JetBlue is expected to launch transatlantic flights in the coming months, with the first routes expected to be from Boston and New York to London. We still don’t know which London-area airport the airline will fly to, though personally I think Gatwick will be the most likely, based on the slots that have been awarded so far.
Back in 2014 JetBlue initially introduced its Mint business class product on transcon flights, putting a lot of pressure on other airlines. In this post I wanted to speculate a bit on how I think JetBlue will change premium pricing on transatlantic flights.
In this post:
The current state of transatlantic business class fares
Let’s take a look at the current state of transatlantic business class fares, and we’ll use the Boston to London market as an example. This is a market that’s dominated by two transatlantic joint ventures, as American and British Airways have a joint venture, and Delta and Virgin Atlantic have a joint venture (United also plans on launching this route now, clearly to retaliate against JetBlue). Pre-pandemic, these airlines had more than a handful of daily flights between the two cities.
While these joint ventures fundamentally compete with one another, the reality is that these airlines don’t actually want to rock the boat too much. They want to keep the same outdated ticketing rules in place, and want to keep prices high. In business class they largely focus on product and schedule over trying to undercut the other joint venture on price, because that’s a lose-lose proposition for the airlines.
Looking at nonstop, roundtrip business class fares between Boston and London, with a seven night minimum stay, here’s what I’m currently seeing:
- The lowest fares over most periods seem to be ~$3,800
- Close to departure the lowest fares are ~$6,800
- There’s a brief period in summer where fares dip as low as ~$2,500
Transatlantic fares sure could use some innovation, eh?
Overall, though, fares are generally well over $3,000 roundtrip, and in most cases closer to $4,000. And that assumes you book in advance, because if you don’t, you can expect to pay about double as much.
How will JetBlue change transatlantic business class pricing?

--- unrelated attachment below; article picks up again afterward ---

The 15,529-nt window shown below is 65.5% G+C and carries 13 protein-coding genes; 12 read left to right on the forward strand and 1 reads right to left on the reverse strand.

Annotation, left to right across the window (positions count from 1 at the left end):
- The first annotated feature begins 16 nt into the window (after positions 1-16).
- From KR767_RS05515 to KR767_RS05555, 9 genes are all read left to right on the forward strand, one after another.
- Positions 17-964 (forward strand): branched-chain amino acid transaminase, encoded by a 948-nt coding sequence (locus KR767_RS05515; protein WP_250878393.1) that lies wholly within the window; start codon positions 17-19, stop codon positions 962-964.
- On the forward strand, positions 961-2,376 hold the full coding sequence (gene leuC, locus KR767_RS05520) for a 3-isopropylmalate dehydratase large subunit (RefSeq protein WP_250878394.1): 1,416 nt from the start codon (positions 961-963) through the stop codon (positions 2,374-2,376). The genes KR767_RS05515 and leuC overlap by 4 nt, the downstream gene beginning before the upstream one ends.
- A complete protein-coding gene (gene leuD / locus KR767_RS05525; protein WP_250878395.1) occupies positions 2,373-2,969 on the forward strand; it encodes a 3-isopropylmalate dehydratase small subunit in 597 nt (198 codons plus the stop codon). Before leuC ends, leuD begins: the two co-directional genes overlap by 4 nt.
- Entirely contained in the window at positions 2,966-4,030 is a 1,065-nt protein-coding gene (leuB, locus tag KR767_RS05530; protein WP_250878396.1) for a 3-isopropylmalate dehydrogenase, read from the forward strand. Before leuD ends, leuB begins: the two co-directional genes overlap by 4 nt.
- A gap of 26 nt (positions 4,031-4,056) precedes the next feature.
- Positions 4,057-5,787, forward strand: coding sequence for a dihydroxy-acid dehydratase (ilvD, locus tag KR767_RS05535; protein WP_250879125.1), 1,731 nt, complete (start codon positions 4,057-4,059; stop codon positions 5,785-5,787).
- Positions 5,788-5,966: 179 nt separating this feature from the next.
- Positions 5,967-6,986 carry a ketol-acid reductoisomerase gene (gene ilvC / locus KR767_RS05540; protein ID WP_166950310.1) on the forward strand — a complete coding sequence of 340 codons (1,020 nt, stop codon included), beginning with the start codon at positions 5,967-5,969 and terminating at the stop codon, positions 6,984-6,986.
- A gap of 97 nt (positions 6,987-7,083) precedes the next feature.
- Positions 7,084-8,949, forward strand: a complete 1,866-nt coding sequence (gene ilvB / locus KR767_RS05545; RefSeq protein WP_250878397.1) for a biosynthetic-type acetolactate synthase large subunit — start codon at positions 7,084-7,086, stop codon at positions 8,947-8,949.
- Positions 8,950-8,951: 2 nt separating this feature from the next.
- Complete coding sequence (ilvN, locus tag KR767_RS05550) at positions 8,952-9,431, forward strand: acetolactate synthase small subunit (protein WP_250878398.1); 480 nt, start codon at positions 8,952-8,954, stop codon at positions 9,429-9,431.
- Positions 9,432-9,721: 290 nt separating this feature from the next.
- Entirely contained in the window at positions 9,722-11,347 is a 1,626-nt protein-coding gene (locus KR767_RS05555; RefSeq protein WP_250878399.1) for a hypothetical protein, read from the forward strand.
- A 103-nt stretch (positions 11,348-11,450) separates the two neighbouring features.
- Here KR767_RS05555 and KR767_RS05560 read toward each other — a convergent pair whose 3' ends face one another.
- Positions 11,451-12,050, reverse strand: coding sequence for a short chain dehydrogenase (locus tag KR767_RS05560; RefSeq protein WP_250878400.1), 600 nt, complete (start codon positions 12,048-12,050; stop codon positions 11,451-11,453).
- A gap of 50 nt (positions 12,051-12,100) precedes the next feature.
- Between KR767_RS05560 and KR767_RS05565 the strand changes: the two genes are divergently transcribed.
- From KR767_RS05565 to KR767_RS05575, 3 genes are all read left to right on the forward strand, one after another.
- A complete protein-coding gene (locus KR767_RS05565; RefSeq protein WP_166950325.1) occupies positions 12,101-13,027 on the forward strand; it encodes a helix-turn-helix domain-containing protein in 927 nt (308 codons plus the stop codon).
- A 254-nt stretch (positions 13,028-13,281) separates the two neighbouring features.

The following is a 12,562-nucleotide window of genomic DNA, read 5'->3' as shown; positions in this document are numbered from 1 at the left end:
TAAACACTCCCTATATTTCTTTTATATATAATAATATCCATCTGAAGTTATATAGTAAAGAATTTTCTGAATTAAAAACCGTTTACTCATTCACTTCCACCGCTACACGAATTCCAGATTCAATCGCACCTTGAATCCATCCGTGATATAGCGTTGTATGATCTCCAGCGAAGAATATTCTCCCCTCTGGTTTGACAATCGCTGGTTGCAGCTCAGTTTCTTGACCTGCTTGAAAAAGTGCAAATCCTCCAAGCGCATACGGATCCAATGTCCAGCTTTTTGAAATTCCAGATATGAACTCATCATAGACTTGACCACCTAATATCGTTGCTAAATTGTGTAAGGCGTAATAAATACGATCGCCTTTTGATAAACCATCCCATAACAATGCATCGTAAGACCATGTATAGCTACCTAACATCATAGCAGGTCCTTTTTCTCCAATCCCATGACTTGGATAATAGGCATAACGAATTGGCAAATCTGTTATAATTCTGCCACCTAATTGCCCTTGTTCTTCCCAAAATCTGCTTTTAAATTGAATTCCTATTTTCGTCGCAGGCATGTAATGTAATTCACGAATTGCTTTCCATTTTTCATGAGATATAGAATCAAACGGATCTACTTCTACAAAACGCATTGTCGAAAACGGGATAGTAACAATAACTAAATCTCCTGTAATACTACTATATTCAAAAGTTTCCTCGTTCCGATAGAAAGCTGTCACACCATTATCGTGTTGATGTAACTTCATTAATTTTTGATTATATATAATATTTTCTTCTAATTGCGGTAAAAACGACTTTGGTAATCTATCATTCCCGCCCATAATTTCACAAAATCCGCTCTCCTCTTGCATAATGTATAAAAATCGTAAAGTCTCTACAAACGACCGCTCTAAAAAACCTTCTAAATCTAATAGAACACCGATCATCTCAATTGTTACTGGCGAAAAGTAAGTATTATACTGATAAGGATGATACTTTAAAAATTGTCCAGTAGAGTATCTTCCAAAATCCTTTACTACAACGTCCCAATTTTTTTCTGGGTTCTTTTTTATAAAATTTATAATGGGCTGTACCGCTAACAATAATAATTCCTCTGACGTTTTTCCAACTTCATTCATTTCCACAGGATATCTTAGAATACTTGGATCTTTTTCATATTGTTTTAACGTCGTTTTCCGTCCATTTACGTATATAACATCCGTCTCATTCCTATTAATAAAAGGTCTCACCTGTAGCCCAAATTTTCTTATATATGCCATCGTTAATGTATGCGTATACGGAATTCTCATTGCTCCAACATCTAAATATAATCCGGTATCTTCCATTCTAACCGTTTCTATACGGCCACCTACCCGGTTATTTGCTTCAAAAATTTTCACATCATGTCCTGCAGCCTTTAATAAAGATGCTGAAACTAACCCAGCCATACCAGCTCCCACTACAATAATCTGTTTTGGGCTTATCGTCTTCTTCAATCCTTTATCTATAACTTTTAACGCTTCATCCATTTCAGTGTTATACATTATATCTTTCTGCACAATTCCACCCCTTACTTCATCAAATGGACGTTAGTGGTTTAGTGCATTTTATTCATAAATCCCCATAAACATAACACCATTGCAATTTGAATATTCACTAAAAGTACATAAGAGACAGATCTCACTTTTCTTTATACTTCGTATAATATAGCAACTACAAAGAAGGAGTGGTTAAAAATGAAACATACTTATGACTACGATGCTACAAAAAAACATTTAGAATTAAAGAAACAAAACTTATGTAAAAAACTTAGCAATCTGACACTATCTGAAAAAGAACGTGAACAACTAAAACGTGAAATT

I believe that JetBlue will take a completely different approach towards transatlantic pricing than existing players. The big question is whether other airlines will match. This is purely speculation on my part, but let me share what I’m expecting. I’m basing this largely on what JetBlue did in 2014 when it entered the New York to Los Angeles and San Francisco markets with its Mint product.
One-ways for half the cost of roundtrips
Historically the legacy transatlantic airlines don’t at all have attractive one-way pricing. Often a one-way ticket is more expensive than a roundtrip. This is so that airlines can better try to segment their customer base by having seven day minimum stays, requiring customers to stay over the weekend to get the lowest fare, etc.
Personally I think it’s likely that JetBlue will simplify transatlantic pricing and price tickets one-way. In other words, a roundtrip ticket will cost the same as two one-ways. This is what JetBlue has done in transcon markets, where pre-2014 the legacy airlines didn’t price that way.
JetBlue’s new Mint Suite
Looking at JetBlue’s current transcontinental Mint Suite pricing
Current JetBlue Mint pricing is all over the place, though I think it’s worth talking big-picture about JetBlue’s Mint pricing between coasts. A few things to note upfront:
- It’s worth looking at business markets where JetBlue faces a lot of competition, since that’s the closest comparison to JetBlue’s transatlantic markets, where the airline will face a lot of competition; in other words, Boston and New York to London are most comparable to New York to Los Angeles and San Francisco
- Generally JetBlue’s transatlantic flights will be around 30% further than JetBlue’s transcontinental routes; while pricing rarely directly reflects cost, this is still something to be aware of in terms of fuel burn, aircraft utilization, crewing costs, etc.